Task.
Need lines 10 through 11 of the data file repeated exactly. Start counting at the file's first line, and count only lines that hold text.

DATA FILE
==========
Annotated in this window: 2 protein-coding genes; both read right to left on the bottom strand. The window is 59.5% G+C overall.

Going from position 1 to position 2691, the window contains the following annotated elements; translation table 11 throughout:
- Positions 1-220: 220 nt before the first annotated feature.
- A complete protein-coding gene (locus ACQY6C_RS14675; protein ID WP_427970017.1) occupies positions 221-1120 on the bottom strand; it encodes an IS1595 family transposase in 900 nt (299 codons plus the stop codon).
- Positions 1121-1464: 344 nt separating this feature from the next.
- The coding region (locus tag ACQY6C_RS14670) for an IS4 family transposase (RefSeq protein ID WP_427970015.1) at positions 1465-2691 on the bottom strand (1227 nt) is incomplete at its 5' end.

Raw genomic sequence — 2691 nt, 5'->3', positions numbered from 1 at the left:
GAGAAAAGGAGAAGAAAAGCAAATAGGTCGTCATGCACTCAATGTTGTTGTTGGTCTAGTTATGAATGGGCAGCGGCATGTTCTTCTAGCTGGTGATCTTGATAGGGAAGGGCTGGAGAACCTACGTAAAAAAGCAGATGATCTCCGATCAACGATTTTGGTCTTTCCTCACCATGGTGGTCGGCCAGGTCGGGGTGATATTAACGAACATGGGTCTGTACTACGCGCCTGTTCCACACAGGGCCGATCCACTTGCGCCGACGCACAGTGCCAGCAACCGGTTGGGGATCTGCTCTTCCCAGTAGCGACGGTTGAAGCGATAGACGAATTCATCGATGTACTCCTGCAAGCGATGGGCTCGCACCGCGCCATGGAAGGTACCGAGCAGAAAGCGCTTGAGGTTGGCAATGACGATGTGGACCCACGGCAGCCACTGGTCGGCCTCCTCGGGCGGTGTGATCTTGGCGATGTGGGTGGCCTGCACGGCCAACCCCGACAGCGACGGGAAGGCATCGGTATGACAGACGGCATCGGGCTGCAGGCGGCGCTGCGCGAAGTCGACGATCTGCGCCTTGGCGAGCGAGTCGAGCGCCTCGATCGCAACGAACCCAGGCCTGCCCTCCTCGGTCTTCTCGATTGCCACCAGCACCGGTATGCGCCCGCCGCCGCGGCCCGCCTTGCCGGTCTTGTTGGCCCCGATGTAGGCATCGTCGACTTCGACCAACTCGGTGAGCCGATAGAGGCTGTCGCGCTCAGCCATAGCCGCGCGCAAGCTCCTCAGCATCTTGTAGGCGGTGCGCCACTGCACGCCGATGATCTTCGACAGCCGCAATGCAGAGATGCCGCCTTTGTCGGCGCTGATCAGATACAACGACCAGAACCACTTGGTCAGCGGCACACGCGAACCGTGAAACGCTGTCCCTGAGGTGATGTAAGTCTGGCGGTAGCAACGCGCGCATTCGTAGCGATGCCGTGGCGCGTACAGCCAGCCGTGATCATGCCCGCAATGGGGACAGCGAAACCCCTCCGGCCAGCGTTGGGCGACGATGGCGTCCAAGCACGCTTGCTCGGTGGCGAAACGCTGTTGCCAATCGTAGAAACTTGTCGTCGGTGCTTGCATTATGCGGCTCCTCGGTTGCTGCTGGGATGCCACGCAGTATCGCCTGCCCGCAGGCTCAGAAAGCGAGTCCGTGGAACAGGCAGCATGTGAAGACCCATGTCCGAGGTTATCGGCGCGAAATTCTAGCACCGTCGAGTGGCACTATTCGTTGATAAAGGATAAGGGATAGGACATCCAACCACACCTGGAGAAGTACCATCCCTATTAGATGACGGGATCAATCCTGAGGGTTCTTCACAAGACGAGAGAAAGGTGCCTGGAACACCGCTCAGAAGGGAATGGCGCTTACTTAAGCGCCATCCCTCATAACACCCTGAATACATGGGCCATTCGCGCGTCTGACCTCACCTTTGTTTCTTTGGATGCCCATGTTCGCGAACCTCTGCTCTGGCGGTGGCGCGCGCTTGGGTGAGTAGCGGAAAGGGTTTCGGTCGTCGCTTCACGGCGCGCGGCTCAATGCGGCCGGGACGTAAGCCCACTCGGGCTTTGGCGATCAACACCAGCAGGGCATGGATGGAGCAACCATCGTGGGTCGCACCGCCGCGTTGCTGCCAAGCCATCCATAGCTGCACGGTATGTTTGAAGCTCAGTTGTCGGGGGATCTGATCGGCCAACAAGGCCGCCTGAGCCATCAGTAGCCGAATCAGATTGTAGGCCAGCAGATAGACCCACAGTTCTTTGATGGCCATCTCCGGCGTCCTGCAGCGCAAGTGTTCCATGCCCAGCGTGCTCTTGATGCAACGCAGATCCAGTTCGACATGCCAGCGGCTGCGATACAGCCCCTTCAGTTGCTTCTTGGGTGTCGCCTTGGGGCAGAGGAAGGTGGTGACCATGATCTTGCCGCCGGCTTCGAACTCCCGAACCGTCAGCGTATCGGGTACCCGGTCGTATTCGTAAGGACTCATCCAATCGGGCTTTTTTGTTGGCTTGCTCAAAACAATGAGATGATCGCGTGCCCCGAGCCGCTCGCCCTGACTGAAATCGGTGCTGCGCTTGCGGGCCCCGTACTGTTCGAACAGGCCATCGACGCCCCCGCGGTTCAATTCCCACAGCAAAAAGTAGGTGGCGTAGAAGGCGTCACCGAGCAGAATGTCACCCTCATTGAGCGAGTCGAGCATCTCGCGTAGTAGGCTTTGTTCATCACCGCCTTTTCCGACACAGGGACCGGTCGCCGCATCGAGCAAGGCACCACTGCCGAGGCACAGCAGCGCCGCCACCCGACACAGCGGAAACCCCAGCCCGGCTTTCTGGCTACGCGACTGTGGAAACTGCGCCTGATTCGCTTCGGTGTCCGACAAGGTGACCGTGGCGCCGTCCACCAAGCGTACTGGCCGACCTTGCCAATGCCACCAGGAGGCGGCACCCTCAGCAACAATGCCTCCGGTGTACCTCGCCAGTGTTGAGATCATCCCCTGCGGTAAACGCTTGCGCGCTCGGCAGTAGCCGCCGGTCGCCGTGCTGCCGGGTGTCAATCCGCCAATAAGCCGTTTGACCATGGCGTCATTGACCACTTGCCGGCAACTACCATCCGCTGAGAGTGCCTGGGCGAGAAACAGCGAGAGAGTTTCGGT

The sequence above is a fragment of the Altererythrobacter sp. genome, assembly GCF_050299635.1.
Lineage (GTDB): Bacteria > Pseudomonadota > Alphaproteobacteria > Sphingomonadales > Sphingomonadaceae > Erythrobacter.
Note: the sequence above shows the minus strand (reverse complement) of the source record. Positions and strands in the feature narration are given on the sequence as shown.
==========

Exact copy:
Lineage (GTDB): Bacteria > Pseudomonadota > Alphaproteobacteria > Sphingomonadales > Sphingomonadaceae > Erythrobacter.
Note: the sequence above shows the minus strand (reverse complement) of the source record. Positions and strands in the feature narration are given on the sequence as shown.